Russian Experience – 1st to 16th June 2007
Previous autumn (August 2005) fishing on the Kola P. produces nice but sometimes coloured fish – this a 19lber on my first evening.
Spring fishing this year was something different!
I was fortunate enough to have two weeks fishing on the Kola peninsula, and for the first week visited the river Kola (and 1 day on the Kitsa tributary), at a camp about 1 hour’s drive upstream of Murmansk perhaps about 80km from the sea. The Kola river is not just reputed to have, it actually does have some of the worlds largest Atlantic salmon running up to spawn, and some would say that it is second only to the famous river Alta for the size of fish. The river is large, wide, some pools over 5 metres deep, but most of the fishing is done in runs of 1.5 metres or so. The time of the year (arctic spring) means high & cold water, and that’s what we had – arriving with the river about 1 metre over normal level, and the water temp ~7°C, but clear.
29lber (estimated) from “Mike’s pot” above home pool R. Kola June 07.
As the realistic size of fish to be encountered could include hard-fighting springers up to or slightly over 50lbs weight, and the large fish had a reputation of running back out of pools, through the tail-outs, and down rapids strewn with huge granite & basalt boulders, I had been advised that 30lb Seaguar Ace leader was necessary to hold and land such fish , especially considering some possible rock abrasion during such battles. The rest of the equipment was suitably stepped up, with 45lb core guideline heads, 72lb Monic running line, and my preference of 260m + of 100lb gelspun backing, on a Daniellson 11fourteen reel, and cast from a Loomis classic 15’ #9/10 rod.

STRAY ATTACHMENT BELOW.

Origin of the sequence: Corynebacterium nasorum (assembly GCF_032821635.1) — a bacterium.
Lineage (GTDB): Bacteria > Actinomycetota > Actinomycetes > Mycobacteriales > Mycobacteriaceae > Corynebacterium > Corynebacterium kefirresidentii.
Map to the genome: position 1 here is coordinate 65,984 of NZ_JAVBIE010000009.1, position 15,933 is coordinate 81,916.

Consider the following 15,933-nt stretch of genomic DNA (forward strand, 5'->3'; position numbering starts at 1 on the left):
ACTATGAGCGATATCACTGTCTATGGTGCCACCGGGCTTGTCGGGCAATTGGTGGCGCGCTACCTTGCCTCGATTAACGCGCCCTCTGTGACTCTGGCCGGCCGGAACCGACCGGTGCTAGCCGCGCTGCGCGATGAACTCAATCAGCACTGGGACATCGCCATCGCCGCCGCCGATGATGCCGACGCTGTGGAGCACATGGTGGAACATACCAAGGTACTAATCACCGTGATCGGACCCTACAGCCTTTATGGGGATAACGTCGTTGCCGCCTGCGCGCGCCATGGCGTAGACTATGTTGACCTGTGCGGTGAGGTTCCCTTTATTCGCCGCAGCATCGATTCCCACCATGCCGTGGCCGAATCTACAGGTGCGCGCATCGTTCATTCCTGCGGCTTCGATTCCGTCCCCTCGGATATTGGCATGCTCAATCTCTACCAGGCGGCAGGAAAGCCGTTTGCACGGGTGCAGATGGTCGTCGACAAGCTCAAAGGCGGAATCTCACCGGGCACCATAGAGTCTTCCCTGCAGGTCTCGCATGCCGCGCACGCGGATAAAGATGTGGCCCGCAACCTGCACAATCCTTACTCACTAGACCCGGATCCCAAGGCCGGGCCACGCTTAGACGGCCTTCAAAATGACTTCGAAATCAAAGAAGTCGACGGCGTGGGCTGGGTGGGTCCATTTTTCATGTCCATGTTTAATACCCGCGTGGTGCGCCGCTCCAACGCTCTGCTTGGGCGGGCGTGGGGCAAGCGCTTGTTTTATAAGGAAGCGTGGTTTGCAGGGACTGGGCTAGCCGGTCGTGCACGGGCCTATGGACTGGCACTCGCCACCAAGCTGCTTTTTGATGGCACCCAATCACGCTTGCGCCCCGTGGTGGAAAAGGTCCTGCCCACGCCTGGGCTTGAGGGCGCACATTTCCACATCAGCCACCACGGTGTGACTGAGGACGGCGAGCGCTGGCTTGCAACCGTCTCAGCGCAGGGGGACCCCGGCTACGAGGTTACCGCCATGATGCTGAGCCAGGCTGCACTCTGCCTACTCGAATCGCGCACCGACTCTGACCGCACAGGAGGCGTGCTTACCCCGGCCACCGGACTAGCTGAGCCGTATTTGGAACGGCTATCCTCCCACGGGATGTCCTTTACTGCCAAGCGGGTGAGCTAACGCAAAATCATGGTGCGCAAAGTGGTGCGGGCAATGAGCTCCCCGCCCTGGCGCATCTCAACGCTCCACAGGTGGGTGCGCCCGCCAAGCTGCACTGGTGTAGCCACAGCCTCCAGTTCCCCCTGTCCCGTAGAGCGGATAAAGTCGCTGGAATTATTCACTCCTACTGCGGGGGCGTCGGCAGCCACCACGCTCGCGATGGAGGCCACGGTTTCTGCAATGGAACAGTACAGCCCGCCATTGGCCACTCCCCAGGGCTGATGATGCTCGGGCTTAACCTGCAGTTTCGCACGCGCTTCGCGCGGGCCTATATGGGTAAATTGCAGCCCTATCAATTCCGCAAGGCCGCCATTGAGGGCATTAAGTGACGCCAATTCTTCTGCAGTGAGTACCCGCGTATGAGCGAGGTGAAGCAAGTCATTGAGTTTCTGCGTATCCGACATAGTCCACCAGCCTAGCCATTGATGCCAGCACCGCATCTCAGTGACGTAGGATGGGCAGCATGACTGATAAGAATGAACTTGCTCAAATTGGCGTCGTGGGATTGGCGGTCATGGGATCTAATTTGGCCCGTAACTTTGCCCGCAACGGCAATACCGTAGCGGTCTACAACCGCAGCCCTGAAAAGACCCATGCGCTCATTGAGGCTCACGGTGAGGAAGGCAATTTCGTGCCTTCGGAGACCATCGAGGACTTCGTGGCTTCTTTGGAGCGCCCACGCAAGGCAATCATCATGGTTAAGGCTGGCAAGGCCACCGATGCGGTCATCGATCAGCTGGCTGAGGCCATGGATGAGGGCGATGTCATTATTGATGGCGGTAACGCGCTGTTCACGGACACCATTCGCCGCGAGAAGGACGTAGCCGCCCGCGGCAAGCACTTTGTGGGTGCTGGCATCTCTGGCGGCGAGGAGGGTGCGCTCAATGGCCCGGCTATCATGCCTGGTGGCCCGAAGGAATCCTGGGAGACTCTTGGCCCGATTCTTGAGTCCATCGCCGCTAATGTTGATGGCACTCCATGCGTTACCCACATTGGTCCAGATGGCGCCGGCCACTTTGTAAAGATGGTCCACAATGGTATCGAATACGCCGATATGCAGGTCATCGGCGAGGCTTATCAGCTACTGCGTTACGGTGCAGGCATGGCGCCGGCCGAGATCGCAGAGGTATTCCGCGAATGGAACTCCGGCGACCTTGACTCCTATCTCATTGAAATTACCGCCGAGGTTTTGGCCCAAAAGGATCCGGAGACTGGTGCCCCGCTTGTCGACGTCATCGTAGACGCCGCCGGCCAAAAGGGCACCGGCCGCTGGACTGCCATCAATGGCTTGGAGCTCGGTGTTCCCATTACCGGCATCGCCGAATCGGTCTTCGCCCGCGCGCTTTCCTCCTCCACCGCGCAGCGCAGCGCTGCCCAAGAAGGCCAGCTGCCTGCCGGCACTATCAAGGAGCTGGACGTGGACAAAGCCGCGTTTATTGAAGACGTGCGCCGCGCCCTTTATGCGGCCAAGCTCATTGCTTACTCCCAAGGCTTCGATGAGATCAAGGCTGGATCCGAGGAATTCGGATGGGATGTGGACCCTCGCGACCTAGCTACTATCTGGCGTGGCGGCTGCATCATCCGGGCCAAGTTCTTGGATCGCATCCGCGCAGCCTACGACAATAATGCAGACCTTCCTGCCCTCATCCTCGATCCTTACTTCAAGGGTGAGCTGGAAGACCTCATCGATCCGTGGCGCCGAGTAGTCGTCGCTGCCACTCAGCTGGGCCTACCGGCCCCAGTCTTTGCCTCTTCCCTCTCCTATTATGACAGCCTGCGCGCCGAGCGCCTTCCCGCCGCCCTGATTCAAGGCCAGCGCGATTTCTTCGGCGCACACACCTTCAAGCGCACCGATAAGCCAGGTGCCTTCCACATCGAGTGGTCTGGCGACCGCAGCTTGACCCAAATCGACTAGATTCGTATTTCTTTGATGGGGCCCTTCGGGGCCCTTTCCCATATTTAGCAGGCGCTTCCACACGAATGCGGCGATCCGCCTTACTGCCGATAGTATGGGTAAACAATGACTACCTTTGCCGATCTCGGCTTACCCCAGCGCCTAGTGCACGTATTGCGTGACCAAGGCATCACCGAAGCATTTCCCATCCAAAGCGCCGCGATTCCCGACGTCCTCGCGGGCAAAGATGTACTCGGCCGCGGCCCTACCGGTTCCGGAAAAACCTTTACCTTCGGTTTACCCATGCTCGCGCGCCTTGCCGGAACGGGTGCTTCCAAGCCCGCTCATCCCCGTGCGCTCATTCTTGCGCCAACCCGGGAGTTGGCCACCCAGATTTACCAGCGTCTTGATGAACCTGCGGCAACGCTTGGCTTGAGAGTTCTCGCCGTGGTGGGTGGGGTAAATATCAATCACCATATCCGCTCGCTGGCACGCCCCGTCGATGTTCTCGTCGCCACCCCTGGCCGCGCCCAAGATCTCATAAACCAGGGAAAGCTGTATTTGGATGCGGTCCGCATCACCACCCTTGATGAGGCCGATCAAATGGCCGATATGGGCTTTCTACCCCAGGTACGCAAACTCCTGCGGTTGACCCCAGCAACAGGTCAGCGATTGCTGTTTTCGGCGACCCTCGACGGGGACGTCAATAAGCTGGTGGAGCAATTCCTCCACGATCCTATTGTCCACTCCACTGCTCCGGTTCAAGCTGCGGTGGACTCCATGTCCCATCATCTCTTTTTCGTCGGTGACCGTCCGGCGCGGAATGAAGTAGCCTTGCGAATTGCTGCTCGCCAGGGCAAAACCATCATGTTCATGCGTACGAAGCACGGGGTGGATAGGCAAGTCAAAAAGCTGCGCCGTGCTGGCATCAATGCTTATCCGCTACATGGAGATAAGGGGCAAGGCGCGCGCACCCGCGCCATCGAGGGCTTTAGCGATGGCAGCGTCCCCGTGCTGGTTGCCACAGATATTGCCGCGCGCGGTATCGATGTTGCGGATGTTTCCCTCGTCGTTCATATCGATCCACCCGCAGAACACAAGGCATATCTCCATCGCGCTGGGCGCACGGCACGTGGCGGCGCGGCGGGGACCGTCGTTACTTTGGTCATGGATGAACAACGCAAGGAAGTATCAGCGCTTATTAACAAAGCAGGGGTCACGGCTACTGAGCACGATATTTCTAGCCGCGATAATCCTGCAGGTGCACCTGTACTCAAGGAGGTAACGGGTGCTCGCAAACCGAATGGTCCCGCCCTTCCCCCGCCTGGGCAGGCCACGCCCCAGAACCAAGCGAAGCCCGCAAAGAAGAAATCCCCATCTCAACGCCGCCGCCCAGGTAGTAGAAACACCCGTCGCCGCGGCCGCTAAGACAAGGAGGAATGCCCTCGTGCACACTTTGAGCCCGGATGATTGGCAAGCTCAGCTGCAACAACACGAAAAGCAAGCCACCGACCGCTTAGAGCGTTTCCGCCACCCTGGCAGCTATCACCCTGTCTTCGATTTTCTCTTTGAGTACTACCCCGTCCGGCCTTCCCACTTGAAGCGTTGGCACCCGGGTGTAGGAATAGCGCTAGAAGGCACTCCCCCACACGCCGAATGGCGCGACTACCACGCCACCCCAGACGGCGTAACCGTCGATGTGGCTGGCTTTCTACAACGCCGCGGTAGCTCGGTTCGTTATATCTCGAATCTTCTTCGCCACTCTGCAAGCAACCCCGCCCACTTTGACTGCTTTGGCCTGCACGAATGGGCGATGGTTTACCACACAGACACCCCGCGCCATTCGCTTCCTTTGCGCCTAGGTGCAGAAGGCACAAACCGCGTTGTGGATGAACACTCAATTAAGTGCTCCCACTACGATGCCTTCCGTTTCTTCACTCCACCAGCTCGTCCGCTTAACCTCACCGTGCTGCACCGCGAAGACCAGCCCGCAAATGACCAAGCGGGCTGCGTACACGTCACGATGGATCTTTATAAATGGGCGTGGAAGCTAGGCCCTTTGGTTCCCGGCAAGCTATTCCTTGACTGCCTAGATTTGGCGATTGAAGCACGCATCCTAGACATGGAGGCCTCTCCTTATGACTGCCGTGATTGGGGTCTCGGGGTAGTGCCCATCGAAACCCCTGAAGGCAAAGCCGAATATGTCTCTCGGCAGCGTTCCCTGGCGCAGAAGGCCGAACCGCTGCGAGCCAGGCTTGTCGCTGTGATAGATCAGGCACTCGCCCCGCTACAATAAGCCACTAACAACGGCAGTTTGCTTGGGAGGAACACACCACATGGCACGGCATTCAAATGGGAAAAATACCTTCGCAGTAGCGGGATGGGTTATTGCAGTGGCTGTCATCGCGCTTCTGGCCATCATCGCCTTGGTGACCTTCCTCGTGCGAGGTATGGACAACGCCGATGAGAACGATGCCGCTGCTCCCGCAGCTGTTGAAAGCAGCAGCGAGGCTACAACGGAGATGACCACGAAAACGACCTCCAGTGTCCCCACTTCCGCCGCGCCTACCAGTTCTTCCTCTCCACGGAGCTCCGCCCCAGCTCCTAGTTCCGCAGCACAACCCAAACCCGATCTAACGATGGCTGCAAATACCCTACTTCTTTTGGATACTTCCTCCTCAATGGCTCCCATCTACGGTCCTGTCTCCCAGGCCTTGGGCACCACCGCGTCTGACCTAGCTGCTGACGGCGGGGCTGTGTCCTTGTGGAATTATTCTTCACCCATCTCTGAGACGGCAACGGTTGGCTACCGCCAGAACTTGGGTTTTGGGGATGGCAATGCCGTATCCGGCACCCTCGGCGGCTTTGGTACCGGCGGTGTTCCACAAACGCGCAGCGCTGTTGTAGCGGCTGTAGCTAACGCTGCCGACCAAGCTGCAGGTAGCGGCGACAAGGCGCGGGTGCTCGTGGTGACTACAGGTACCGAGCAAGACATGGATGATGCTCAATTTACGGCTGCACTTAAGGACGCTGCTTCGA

However, I did mostly use my new Meiser 13’ MKS #9/10, the same reel & backing, and a Rio
750 grain Skagit line, and the same or 25.5lb Seaguar Ace leader.
The flies were mostly plastic tubes, and I had particular success on my own variation of a Green Highlander, but also black & yellow, and the Phatagorva.
For the week, the 16 rods landed 145+ fish, ranging from 6lbs to 44lbs, average weight for the week for all rods being 19.94lbs. I personally landed 19 fish, from 15 to 31lbs, average weight 20.7lbs.
I lost about 11 fish, including all four fish hooked on the last day! Of the ‘lost’ fish, I had 2 breakoffs on 30lb Seaguar, the first was a very large fish (or at least very strong, and the 15 minute fight included twice hauling the fish away from the fall-away into the rapids, and then it ran twice up and along the far side, the second time a ping was felt and the line gave as the fish ran around a boulder. The other large fish (seen nearing the net and about 30-35lbs) was fought away from the tailout, to the shore, and the leader gave just before it was ready for the net – the leader had been previously abraded & such leader damage was unnoticed until the line gave out. Water temp at the end of the week was around 9.5°C.
The river Kola camp is offered to non-Russian visiting fly fishermen for a short season between end May and end July (approx) after which the Russians can fish this section also (the local Russians get licences to fish below the waters administered by the camp from the end of May or ice break at all times).
The camp is situated near the river Kitza junction with the river Kola, and it is my understanding that about 10km below and perhaps a little more than 10km above the junction is available for non-Russian visiting fishermen.
The availability and full details of the camp are via http://www.Lax-a.is
which is a sponsor of the Speypages.
In general, many of the previous 'problems' on the river Kola experienced by visiting fly fishermen have been solved, such as 'poaching', and access to the river, and although much of the early spring fishing must be done from inflatable boats as it is literally too difficult or dangerous to wade in such a large, wide & deep, powerful and very cold river in the early weeks.
However, the potential rewards are good numbers of large & powerful Atlantic salmon in the river, and every opportunity to contact the fish of a lifetime.
....to be continued for the 2nd week....